• Wayne Clark and his wife, Ida, called the Roswell Park Cancer Institute in Buffalo home for four months.



    April 19, 2016

    Canada’s Wayne Clark received the treatment promptly in the U.S. because of a deal struck by Ontario’s Health Ministry.

    Wayne Clark and his wife, Ida, called the Roswell Park Cancer Institute in Buffalo home for four months.

    Wayne Clark is one of the first and few Ontario patients to receive a stem cell transplant in Buffalo while hospitals in his home province sort through a capacity disaster.

    After nine months of outpatient chemotherapy for a blood disorder that could escalate to acute leukemia, Clark, now 71, was offered a shot in September 2015 to bypass the lengthy waiting list at Juravinski Hospital in Hamilton. At the time, he was one of nearly 200 Ontario patients on the waiting list for a stem cell transplant. His body was ready for a transplant four months earlier, but Juravinski couldn’t schedule one because of its heavy caseload.

    However, Ontario’s Ministry of Health had struck deals with three U.S. hospitals — Roswell Park Cancer Institute in Buffalo, Karmanos Cancer Institute in Detroit and the Cleveland Clinic in Cleveland — to provide stem cell transplants to patients from the province.

    Roswell could admit Clark immediately and offer in-patient care with round-the-clock nursing. If he stayed in Ontario, it was possible he would become an outpatient very quickly after the transplant, putting the burden of care for a medically fragile man whose body had just received a new immune system onto his wife, Ida.

    “When I explained that to a couple of nurses at (Roswell), that this procedure in Ontario could be done as an outpatient, they couldn’t believe it. They said I misunderstood. I said, that’s one of the reasons I’m here. I wanted to be hospitalized for a critical medical procedure.”

    Before the transplant can occur, the patient’s body must be prepared to accept healthy new donor cells. Chemotherapy and radiation are used to clear parts of the cancerous marrow, essentially creating space for the new stem cells to thrive.

    The tricky part — the Goldilocks phenomenon, as McCarthy calls it — is figuring out the “just right” formula of drugs that will allow the donor’s immune system to eradicate diseased marrow without wildly attacking the patient’s normal tissue. It’s a common reaction called “graft versus host disease” that could be fatal.

    In the first four weeks post-transplant, patients are monitored daily for signs of this disease. Medication is adjusted accordingly. Because the patient is highly susceptible to life-threatening infection during this time, recovery rooms are obsessively cleaned and pumped with filtered air.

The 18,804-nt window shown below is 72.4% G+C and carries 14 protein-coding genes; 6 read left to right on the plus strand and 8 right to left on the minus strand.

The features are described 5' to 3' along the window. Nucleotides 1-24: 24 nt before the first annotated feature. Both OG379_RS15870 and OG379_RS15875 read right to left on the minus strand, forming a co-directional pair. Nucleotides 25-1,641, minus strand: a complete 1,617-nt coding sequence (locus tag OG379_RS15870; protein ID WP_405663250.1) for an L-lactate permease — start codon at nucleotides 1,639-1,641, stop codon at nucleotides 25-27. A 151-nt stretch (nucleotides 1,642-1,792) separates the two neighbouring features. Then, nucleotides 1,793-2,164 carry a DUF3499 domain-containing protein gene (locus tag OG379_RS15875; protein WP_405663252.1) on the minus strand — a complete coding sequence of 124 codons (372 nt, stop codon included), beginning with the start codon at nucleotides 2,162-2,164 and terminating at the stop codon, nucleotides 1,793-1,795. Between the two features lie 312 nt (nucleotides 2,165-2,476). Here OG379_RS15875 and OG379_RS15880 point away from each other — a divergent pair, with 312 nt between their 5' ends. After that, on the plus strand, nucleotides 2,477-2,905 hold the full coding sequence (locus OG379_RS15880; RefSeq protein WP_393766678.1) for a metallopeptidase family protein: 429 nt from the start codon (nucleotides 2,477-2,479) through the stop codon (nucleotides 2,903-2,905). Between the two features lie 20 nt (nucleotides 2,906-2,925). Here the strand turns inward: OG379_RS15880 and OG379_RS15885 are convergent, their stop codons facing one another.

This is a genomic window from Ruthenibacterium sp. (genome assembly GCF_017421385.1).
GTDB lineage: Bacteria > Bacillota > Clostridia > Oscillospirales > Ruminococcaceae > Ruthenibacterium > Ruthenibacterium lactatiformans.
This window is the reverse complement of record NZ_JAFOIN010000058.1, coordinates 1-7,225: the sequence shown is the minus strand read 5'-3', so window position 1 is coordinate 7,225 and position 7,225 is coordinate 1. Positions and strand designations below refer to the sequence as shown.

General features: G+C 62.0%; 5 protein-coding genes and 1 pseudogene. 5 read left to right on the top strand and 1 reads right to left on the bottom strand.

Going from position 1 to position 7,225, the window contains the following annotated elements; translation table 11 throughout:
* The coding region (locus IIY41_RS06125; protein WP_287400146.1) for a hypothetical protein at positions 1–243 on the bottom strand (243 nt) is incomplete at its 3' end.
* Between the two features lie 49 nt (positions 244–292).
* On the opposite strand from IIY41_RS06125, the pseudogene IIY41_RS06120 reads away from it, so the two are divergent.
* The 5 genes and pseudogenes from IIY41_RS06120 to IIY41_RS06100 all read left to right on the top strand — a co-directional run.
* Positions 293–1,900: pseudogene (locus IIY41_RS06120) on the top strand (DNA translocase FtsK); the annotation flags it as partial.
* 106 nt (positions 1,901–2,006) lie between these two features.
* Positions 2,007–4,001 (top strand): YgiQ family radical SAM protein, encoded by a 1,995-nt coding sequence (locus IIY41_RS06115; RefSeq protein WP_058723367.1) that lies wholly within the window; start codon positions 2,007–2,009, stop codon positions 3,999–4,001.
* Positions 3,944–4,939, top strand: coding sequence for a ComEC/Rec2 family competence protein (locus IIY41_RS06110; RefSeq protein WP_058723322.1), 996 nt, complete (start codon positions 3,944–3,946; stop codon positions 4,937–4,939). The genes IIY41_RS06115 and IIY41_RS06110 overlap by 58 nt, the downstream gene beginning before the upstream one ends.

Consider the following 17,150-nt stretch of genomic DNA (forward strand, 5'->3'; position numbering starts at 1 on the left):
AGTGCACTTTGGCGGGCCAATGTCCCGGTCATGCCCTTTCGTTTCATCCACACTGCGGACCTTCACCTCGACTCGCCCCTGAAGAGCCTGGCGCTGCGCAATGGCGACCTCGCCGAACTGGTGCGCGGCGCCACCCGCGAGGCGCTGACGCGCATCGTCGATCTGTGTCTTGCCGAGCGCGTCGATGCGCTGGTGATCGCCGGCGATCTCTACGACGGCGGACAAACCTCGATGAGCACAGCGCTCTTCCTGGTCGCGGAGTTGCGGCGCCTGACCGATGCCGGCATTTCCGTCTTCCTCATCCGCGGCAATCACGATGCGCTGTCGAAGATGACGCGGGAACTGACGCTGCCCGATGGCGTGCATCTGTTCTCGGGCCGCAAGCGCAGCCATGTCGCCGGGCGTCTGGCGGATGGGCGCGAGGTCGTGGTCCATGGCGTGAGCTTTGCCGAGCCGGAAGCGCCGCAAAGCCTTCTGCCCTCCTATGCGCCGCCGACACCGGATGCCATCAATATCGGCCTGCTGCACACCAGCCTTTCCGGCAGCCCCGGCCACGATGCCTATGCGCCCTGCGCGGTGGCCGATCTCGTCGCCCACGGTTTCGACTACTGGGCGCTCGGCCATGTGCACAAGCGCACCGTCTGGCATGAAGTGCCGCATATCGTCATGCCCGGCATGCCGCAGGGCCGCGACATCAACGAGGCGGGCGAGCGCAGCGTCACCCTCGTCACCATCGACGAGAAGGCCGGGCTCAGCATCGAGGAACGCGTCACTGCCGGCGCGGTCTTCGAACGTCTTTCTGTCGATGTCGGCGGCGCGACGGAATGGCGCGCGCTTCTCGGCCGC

The Clarks called Roswell Park home for four months.

    During that time, Ida moved into a room at the nearby Kevin Guest House, which bills itself as “America’s first health care hospitality house.”

    While the centre requires that patients travel with a caregiver, the ministry funds only the cost of medical treatment and nothing to offset the expenses incurred by patients and their families while receiving life-saving care in the U.S.

    Roswell has agreed to subsidize lodging costs for its Canadian stem cell patients, so the Clarks paid roughly $10 daily during their stay. Hot meals were often provided in the house’s communal dining room by kind volunteers and the families of other patients.

    Clark was in hospital for 28 days. After discharge, he needed to remain close to Roswell for months longer so he moved with his wife to a larger apartment unit that is part of Kevin Guest House. (The rate remained unchanged.) In the follow-up period, Clark developed a virus that required daily drug infusions for four weeks. When he wasn’t in hospital, it was Ida’s job to flush the ports on Wayne’s body with saline solution so his intravenous treatments flowed without clogging.

    Clark is home in Brantford now, “getting over a cold that unfortunately has knocked the wind out of me.”

    He’s weak, “not a lot of strength in my legs,” but it’s too soon to expect much change.

    “You don’t look at change day to day,” he says. The recovery process is slow. “Very, very, very slow.”

    But he’s optimistic and thankful that everything has gone as well as it has.

    “I really can’t say enough to endorse the medical team and the entire experience we had,” Clark said.

    “We have over 60 people every day who are directly involved in a patient’s care,” McCarthy says, referring to doctors, nurses, lab technicians, pharmacists and other support workers. “It’s an incredibly complex system so we have to develop as many efficiencies as possible. This is scary for them. If the patient is agitated and unhappy with what we do, it leads to bad care.”

    McCarthy says the hospital follows an 80-20 rule.

    “Eighty per cent of what you do can be standardized. Twenty per cent is used to think about the curveballs that get thrown at you.”

    Clark, who rose through the ranks of a multinational firm to become one of its corporate executives, would like Ontario hospitals and Cancer Care Ontario to figure out a similar model.

    “The way our hospital systems are run today, there’s a lot to be said about a business practice that needs to be changed and changed quickly,” said Clark.


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